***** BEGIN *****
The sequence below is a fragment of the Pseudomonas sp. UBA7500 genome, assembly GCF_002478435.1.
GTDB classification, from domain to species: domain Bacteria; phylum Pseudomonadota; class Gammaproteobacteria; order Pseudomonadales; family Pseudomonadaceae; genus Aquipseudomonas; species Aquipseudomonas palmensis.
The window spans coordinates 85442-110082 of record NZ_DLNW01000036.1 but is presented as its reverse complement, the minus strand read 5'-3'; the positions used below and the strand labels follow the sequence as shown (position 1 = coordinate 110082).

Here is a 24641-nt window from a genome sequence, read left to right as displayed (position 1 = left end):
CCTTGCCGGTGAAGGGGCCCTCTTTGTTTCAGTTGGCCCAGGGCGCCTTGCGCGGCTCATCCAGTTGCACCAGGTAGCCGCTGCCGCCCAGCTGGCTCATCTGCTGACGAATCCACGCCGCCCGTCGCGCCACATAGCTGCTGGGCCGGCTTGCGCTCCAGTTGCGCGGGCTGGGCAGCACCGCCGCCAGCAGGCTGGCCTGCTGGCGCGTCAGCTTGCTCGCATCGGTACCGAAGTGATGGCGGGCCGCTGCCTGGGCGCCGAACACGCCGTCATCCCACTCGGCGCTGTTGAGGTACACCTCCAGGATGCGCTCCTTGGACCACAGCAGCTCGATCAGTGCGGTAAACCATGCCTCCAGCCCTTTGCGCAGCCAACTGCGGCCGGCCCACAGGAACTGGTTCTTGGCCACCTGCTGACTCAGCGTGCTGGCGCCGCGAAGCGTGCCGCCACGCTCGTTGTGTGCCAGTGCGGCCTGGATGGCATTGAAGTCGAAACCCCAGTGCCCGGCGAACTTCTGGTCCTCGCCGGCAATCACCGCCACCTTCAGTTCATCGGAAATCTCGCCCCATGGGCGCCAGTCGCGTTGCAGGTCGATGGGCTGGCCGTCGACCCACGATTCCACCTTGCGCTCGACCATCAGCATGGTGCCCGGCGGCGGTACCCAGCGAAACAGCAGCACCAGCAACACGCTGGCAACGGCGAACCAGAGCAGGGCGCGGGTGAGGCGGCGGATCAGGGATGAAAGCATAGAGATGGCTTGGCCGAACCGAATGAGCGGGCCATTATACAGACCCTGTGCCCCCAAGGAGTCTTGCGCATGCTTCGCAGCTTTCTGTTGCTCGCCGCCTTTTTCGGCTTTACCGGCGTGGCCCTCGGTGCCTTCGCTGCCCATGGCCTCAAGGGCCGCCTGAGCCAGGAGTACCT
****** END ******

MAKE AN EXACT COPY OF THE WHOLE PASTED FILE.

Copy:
The sequence below is a fragment of the Pseudomonas sp. UBA7500 genome, assembly GCF_002478435.1.
GTDB classification, from domain to species: domain Bacteria; phylum Pseudomonadota; class Gammaproteobacteria; order Pseudomonadales; family Pseudomonadaceae; genus Aquipseudomonas; species Aquipseudomonas palmensis.
The window spans coordinates 85442-110082 of record NZ_DLNW01000036.1 but is presented as its reverse complement, the minus strand read 5'-3'; the positions used below and the strand labels follow the sequence as shown (position 1 = coordinate 110082).

Here is a 24641-nt window from a genome sequence, read left to right as displayed (position 1 = left end):
CCTTGCCGGTGAAGGGGCCCTCTTTGTTTCAGTTGGCCCAGGGCGCCTTGCGCGGCTCATCCAGTTGCACCAGGTAGCCGCTGCCGCCCAGCTGGCTCATCTGCTGACGAATCCACGCCGCCCGTCGCGCCACATAGCTGCTGGGCCGGCTTGCGCTCCAGTTGCGCGGGCTGGGCAGCACCGCCGCCAGCAGGCTGGCCTGCTGGCGCGTCAGCTTGCTCGCATCGGTACCGAAGTGATGGCGGGCCGCTGCCTGGGCGCCGAACACGCCGTCATCCCACTCGGCGCTGTTGAGGTACACCTCCAGGATGCGCTCCTTGGACCACAGCAGCTCGATCAGTGCGGTAAACCATGCCTCCAGCCCTTTGCGCAGCCAACTGCGGCCGGCCCACAGGAACTGGTTCTTGGCCACCTGCTGACTCAGCGTGCTGGCGCCGCGAAGCGTGCCGCCACGCTCGTTGTGTGCCAGTGCGGCCTGGATGGCATTGAAGTCGAAACCCCAGTGCCCGGCGAACTTCTGGTCCTCGCCGGCAATCACCGCCACCTTCAGTTCATCGGAAATCTCGCCCCATGGGCGCCAGTCGCGTTGCAGGTCGATGGGCTGGCCGTCGACCCACGATTCCACCTTGCGCTCGACCATCAGCATGGTGCCCGGCGGCGGTACCCAGCGAAACAGCAGCACCAGCAACACGCTGGCAACGGCGAACCAGAGCAGGGCGCGGGTGAGGCGGCGGATCAGGGATGAAAGCATAGAGATGGCTTGGCCGAACCGAATGAGCGGGCCATTATACAGACCCTGTGCCCCCAAGGAGTCTTGCGCATGCTTCGCAGCTTTCTGTTGCTCGCCGCCTTTTTCGGCTTTACCGGCGTGGCCCTCGGTGCCTTCGCTGCCCATGGCCTCAAGGGCCGCCTGAGCCAGGAGTACCT